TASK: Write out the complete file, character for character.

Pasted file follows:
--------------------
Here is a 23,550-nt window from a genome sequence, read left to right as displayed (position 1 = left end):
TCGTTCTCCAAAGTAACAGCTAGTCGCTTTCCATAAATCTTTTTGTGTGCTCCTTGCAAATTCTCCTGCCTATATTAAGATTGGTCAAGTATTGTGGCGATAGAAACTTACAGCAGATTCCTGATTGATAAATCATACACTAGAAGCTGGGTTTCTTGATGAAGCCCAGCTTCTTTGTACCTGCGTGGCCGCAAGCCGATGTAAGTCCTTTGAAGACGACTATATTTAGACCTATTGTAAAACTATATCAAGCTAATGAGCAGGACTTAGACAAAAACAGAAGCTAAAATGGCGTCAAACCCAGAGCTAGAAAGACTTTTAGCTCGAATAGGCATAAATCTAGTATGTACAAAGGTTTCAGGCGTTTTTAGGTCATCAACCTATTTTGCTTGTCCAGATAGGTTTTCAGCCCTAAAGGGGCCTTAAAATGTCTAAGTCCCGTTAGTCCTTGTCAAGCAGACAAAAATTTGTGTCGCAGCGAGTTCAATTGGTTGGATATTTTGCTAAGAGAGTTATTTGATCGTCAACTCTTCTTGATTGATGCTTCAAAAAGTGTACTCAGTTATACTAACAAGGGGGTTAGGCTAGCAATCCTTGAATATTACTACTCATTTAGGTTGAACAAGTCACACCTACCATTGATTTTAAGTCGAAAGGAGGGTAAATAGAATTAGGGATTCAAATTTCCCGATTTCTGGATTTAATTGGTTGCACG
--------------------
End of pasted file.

Here is a 23,550-nt window from a genome sequence, read left to right as displayed (position 1 = left end):
TCGTTCTCCAAAGTAACAGCTAGTCGCTTTCCATAAATCTTTTTGTGTGCTCCTTGCAAATTCTCCTGCCTATATTAAGATTGGTCAAGTATTGTGGCGATAGAAACTTACAGCAGATTCCTGATTGATAAATCATACACTAGAAGCTGGGTTTCTTGATGAAGCCCAGCTTCTTTGTACCTGCGTGGCCGCAAGCCGATGTAAGTCCTTTGAAGACGACTATATTTAGACCTATTGTAAAACTATATCAAGCTAATGAGCAGGACTTAGACAAAAACAGAAGCTAAAATGGCGTCAAACCCAGAGCTAGAAAGACTTTTAGCTCGAATAGGCATAAATCTAGTATGTACAAAGGTTTCAGGCGTTTTTAGGTCATCAACCTATTTTGCTTGTCCAGATAGGTTTTCAGCCCTAAAGGGGCCTTAAAATGTCTAAGTCCCGTTAGTCCTTGTCAAGCAGACAAAAATTTGTGTCGCAGCGAGTTCAATTGGTTGGATATTTTGCTAAGAGAGTTATTTGATCGTCAACTCTTCTTGATTGATGCTTCAAAAAGTGTACTCAGTTATACTAACAAGGGGGTTAGGCTAGCAATCCTTGAATATTACTACTCATTTAGGTTGAACAAGTCACACCTACCATTGATTTTAAGTCGAAAGGAGGGTAAATAGAATTAGGGATTCAAATTTCCCGATTTCTGGATTTAATTGGTTGCACG